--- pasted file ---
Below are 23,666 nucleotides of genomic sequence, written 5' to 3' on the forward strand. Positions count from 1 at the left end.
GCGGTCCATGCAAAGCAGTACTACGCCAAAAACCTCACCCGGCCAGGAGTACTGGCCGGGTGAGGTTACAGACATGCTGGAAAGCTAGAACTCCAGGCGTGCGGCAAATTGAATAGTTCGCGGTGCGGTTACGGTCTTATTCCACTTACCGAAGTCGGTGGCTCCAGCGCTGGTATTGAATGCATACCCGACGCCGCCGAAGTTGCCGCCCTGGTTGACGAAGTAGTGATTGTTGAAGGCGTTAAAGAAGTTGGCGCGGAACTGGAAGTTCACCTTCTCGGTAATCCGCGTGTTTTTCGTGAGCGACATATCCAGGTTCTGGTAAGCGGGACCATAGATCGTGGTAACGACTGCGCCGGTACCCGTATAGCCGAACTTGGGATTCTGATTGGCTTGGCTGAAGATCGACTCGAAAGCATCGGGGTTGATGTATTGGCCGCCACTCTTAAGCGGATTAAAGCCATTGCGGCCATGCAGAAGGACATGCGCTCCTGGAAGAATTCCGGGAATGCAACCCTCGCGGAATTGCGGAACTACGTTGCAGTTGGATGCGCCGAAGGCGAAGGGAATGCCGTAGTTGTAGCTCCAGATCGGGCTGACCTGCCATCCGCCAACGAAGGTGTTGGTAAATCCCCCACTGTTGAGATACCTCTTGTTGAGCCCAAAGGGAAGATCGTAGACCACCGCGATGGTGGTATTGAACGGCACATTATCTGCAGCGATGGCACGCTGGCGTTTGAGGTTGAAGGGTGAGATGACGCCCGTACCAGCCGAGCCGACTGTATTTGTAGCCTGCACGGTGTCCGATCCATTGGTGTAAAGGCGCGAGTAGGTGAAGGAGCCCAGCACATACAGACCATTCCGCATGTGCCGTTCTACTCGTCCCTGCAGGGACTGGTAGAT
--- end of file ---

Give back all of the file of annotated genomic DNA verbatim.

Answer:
Below are 23,666 nucleotides of genomic sequence, written 5' to 3' on the forward strand. Positions count from 1 at the left end.
GCGGTCCATGCAAAGCAGTACTACGCCAAAAACCTCACCCGGCCAGGAGTACTGGCCGGGTGAGGTTACAGACATGCTGGAAAGCTAGAACTCCAGGCGTGCGGCAAATTGAATAGTTCGCGGTGCGGTTACGGTCTTATTCCACTTACCGAAGTCGGTGGCTCCAGCGCTGGTATTGAATGCATACCCGACGCCGCCGAAGTTGCCGCCCTGGTTGACGAAGTAGTGATTGTTGAAGGCGTTAAAGAAGTTGGCGCGGAACTGGAAGTTCACCTTCTCGGTAATCCGCGTGTTTTTCGTGAGCGACATATCCAGGTTCTGGTAAGCGGGACCATAGATCGTGGTAACGACTGCGCCGGTACCCGTATAGCCGAACTTGGGATTCTGATTGGCTTGGCTGAAGATCGACTCGAAAGCATCGGGGTTGATGTATTGGCCGCCACTCTTAAGCGGATTAAAGCCATTGCGGCCATGCAGAAGGACATGCGCTCCTGGAAGAATTCCGGGAATGCAACCCTCGCGGAATTGCGGAACTACGTTGCAGTTGGATGCGCCGAAGGCGAAGGGAATGCCGTAGTTGTAGCTCCAGATCGGGCTGACCTGCCATCCGCCAACGAAGGTGTTGGTAAATCCCCCACTGTTGAGATACCTCTTGTTGAGCCCAAAGGGAAGATCGTAGACCACCGCGATGGTGGTATTGAACGGCACATTATCTGCAGCGATGGCACGCTGGCGTTTGAGGTTGAAGGGTGAGATGACGCCCGTACCAGCCGAGCCGACTGTATTTGTAGCCTGCACGGTGTCCGATCCATTGGTGTAAAGGCGCGAGTAGGTGAAGGAGCCCAGCACATACAGACCATTCCGCATGTGCCGTTCTACTCGTCCCTGCAGGGACTGGTAGAT